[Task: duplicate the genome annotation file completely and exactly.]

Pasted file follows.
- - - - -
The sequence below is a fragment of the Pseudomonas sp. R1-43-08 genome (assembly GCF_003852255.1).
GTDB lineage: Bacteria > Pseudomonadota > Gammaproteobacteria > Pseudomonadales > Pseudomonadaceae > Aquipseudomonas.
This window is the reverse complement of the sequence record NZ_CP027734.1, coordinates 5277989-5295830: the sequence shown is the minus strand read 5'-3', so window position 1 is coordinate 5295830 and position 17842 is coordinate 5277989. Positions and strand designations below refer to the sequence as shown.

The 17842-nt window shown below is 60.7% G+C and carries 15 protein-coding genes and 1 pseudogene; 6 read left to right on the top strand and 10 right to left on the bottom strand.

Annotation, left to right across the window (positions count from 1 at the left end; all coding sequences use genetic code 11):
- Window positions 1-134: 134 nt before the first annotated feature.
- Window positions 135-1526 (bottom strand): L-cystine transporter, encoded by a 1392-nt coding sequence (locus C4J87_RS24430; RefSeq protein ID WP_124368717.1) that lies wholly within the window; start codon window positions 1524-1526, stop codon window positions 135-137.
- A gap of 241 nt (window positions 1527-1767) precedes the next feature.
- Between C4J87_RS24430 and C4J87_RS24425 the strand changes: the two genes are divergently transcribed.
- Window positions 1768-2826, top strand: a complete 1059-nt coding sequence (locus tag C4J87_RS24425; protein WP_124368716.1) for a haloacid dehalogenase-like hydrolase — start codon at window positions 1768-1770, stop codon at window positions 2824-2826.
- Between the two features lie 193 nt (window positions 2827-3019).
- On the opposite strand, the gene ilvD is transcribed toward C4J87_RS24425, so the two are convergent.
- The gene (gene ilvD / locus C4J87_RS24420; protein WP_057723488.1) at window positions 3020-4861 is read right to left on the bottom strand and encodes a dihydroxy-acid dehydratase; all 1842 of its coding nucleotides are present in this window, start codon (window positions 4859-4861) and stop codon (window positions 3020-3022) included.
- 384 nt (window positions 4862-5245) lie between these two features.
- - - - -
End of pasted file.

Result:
The sequence below is a fragment of the Pseudomonas sp. R1-43-08 genome (assembly GCF_003852255.1).
GTDB lineage: Bacteria > Pseudomonadota > Gammaproteobacteria > Pseudomonadales > Pseudomonadaceae > Aquipseudomonas.
This window is the reverse complement of the sequence record NZ_CP027734.1, coordinates 5277989-5295830: the sequence shown is the minus strand read 5'-3', so window position 1 is coordinate 5295830 and position 17842 is coordinate 5277989. Positions and strand designations below refer to the sequence as shown.

The 17842-nt window shown below is 60.7% G+C and carries 15 protein-coding genes and 1 pseudogene; 6 read left to right on the top strand and 10 right to left on the bottom strand.

Annotation, left to right across the window (positions count from 1 at the left end; all coding sequences use genetic code 11):
- Window positions 1-134: 134 nt before the first annotated feature.
- Window positions 135-1526 (bottom strand): L-cystine transporter, encoded by a 1392-nt coding sequence (locus C4J87_RS24430; RefSeq protein ID WP_124368717.1) that lies wholly within the window; start codon window positions 1524-1526, stop codon window positions 135-137.
- A gap of 241 nt (window positions 1527-1767) precedes the next feature.
- Between C4J87_RS24430 and C4J87_RS24425 the strand changes: the two genes are divergently transcribed.
- Window positions 1768-2826, top strand: a complete 1059-nt coding sequence (locus tag C4J87_RS24425; protein WP_124368716.1) for a haloacid dehalogenase-like hydrolase — start codon at window positions 1768-1770, stop codon at window positions 2824-2826.
- Between the two features lie 193 nt (window positions 2827-3019).
- On the opposite strand, the gene ilvD is transcribed toward C4J87_RS24425, so the two are convergent.
- The gene (gene ilvD / locus C4J87_RS24420; protein WP_057723488.1) at window positions 3020-4861 is read right to left on the bottom strand and encodes a dihydroxy-acid dehydratase; all 1842 of its coding nucleotides are present in this window, start codon (window positions 4859-4861) and stop codon (window positions 3020-3022) included.
- 384 nt (window positions 4862-5245) lie between these two features.